Australia and the Netherlands have requested talks with Russia in the hope of getting it to acknowledge and accept responsibility for its “undoubted role” in the shooting down of flight MH17 in 2014.
Foreign Minister Julie Bishop said the two countries will be seeking compensation for the families of the victims.
The plane, with 298 passengers including 38 Australians and crew on board, was headed from Amsterdam to Kuala Lumpur when it was blown out of the sky.
“These will be confidential negotiations but what we’re seeking is justice for the victims and their families,” she told ABC TV on Saturday.
“We’ll continue to consider all options with our partners and the international community to ensure that Russia’s conduct is called out as being utterly unacceptable.”
“It’s important for the sake of honesty, and for the sake of the families and the Australians whose lives were lost, that the truth is called out,” Treasurer Scott Morrison told reporters in Sydney on Saturday.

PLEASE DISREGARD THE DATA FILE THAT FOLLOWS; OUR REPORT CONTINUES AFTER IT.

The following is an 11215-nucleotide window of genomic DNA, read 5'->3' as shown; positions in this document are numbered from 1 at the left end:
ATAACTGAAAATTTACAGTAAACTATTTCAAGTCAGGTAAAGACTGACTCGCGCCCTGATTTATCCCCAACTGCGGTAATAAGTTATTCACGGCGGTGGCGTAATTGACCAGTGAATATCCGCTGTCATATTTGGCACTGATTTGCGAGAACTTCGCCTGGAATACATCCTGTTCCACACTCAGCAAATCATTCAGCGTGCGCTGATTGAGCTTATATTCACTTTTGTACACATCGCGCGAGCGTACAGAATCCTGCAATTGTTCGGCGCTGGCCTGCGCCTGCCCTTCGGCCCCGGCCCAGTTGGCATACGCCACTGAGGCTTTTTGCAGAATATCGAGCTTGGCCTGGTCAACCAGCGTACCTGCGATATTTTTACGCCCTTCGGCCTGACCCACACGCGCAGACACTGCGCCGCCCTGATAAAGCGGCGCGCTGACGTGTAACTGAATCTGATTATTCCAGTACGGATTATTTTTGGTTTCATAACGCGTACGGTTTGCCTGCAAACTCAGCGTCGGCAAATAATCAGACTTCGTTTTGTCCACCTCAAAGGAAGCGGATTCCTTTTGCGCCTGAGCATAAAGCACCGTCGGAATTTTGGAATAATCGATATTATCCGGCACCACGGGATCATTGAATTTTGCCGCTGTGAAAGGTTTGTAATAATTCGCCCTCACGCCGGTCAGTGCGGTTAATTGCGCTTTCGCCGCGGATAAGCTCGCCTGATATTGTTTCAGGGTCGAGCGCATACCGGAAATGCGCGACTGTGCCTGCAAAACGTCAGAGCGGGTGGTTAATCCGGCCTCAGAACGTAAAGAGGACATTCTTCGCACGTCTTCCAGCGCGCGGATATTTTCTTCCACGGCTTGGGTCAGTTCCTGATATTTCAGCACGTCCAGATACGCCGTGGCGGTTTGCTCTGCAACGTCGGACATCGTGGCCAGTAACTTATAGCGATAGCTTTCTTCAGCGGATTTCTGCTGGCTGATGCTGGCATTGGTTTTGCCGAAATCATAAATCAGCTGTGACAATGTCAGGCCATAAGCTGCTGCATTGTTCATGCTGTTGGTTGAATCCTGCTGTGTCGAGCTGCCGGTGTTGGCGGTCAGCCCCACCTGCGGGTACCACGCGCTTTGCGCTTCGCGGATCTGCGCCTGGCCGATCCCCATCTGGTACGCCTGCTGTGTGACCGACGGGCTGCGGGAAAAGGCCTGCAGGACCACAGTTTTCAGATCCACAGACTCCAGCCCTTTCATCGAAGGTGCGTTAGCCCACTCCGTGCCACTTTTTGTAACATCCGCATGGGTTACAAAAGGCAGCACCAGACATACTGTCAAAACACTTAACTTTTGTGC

“The Australian government will never step away from seeking that justice.”
President Vladimir Putin was quick to deny any responsibility under international law after Australia and the Netherlands blamed Russia for the July 17, 2014 incident.
A joint investigation team on Thursday released findings that a Russian missile was used to shoot down the Malaysia Airlines passenger jet over eastern Ukraine.
Mr Putin’s spokesman, Dmitry Peskov, on Friday said Russia had been barred from the investigation and thus could not trust its results.
The Russian defence ministry claimed the missile “more than likely” came from a Ukrainian arsenal as the fragments displayed by investigators indicated the Soviet-made missile was produced in 1986.
It said the Russian military decommissioned all missiles of that type in 2011.
The European Union and NATO have also urged Russia to admit its role in the attack.
— Mark Rutte (@MinPres) May 25, 2018
“The European Union calls on the Russian Federation to accept its responsibility and to fully co-operate with all efforts to establish accountability,” EU foreign policy chief Federica Mogherini said in a statement.
NATO Secretary-General Jens Stoltenberg said those responsible for the “global tragedy” must be held accountable.